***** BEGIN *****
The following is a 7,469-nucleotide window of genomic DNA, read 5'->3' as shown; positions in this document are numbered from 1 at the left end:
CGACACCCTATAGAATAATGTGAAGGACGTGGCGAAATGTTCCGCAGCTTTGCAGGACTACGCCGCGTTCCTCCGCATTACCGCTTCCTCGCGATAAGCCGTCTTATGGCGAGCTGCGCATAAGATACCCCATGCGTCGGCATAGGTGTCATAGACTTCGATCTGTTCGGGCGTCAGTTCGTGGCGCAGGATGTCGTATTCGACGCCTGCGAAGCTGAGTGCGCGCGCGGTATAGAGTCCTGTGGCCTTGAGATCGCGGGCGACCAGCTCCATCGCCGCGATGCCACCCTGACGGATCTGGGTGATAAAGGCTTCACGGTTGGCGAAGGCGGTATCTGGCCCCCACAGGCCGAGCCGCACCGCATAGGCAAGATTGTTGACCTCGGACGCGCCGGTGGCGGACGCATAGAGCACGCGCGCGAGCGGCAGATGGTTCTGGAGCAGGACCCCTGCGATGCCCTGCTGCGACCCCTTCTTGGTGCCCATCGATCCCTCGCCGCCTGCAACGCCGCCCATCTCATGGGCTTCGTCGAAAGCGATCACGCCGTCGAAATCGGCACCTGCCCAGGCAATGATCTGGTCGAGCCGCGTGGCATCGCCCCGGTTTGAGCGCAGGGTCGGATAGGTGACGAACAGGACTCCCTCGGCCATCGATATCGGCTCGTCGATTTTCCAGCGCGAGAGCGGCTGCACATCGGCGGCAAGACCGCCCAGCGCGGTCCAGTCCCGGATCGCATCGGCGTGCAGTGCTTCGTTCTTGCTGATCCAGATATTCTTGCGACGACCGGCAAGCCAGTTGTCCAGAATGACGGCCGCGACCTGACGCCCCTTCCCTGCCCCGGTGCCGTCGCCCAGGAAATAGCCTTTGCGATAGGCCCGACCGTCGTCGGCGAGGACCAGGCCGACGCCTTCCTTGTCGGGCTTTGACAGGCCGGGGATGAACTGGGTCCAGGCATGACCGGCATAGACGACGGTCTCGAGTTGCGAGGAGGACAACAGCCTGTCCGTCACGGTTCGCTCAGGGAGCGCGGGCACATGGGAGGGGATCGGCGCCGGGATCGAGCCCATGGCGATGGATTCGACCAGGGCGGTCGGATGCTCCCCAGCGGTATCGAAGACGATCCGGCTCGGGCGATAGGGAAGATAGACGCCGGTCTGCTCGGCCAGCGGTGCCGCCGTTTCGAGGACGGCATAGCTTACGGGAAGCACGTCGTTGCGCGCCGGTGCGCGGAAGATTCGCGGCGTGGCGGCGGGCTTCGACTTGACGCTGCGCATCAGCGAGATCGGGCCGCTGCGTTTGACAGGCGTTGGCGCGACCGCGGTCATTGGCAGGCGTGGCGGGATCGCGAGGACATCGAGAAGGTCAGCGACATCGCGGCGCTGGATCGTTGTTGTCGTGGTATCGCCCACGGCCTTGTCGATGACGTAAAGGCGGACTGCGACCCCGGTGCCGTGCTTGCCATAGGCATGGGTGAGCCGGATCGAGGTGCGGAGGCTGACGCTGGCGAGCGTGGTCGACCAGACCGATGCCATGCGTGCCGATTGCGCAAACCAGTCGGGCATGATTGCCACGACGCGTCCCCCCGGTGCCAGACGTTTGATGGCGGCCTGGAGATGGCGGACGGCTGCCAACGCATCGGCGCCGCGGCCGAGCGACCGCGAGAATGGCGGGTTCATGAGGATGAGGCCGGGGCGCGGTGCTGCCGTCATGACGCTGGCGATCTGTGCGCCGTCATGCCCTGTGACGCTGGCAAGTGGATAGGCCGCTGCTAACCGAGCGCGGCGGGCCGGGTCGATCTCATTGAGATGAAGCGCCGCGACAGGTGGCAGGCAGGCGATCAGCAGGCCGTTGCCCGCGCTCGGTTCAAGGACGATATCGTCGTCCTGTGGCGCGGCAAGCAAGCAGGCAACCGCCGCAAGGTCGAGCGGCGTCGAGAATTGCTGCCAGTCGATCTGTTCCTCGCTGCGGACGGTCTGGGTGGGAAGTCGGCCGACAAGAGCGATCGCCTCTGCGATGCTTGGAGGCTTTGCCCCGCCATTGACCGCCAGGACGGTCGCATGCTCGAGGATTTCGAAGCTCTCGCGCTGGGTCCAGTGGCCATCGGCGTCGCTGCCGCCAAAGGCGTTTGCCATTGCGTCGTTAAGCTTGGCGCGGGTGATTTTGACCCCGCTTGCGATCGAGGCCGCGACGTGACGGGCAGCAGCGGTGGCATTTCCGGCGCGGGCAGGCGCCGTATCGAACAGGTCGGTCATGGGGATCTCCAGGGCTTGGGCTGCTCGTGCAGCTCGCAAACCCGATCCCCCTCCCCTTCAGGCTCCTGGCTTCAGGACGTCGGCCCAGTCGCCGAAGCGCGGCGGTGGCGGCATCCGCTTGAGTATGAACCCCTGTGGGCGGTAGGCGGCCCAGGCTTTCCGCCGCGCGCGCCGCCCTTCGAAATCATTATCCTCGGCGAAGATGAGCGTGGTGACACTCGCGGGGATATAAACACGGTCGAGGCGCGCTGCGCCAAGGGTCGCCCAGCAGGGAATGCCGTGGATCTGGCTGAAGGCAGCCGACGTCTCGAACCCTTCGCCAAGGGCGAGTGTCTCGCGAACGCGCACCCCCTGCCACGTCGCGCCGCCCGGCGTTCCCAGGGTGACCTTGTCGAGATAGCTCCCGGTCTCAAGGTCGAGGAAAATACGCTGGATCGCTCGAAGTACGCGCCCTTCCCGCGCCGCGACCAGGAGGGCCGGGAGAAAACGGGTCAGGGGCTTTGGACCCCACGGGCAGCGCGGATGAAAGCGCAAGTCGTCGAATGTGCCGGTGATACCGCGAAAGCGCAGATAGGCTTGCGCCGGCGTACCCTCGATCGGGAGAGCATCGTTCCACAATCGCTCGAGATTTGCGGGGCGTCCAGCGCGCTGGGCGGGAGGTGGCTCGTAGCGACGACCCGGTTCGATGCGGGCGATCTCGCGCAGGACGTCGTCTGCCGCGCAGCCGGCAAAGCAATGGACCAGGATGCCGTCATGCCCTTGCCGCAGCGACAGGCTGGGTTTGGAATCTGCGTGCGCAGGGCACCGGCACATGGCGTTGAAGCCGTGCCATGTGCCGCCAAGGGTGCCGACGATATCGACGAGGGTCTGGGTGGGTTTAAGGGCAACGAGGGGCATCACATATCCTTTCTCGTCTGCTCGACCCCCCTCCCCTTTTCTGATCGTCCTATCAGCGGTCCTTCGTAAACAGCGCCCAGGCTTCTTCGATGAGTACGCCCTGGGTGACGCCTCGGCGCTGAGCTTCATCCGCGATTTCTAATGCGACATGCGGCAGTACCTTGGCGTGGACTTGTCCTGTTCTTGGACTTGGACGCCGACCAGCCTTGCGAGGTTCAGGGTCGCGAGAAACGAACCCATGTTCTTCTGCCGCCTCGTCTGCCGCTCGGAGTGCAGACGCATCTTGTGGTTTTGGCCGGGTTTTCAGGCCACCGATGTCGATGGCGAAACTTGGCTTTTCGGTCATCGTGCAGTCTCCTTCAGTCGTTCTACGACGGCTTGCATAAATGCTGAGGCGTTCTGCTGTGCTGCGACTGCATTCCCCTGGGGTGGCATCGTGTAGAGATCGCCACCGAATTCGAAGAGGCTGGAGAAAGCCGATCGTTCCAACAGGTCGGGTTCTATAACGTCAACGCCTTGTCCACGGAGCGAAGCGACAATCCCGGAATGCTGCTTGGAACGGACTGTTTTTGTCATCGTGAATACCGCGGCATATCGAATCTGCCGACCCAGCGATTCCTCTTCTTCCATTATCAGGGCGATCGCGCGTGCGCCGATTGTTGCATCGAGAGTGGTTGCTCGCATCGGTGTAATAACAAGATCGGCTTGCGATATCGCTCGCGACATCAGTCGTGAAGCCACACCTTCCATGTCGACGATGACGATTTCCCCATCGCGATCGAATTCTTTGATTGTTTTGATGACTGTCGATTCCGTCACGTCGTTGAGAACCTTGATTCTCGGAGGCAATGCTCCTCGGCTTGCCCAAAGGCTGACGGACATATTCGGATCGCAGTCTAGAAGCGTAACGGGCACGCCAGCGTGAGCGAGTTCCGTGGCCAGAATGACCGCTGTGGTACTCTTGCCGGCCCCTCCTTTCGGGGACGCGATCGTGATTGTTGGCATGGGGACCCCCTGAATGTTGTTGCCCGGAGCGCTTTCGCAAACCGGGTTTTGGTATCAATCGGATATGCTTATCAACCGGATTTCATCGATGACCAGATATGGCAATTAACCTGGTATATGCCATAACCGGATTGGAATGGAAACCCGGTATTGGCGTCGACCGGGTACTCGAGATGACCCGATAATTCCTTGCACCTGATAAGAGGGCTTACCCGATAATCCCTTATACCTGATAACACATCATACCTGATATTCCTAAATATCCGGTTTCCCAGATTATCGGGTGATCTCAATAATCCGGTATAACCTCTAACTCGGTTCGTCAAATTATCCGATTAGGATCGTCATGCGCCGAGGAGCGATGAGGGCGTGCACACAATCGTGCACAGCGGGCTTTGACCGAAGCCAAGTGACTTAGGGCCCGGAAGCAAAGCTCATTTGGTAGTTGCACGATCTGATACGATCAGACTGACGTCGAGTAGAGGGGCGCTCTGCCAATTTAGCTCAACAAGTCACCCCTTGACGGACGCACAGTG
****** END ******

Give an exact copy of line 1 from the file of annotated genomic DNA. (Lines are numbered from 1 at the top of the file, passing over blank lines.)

The following is a 7,469-nucleotide window of genomic DNA, read 5'->3' as shown; positions in this document are numbered from 1 at the left end: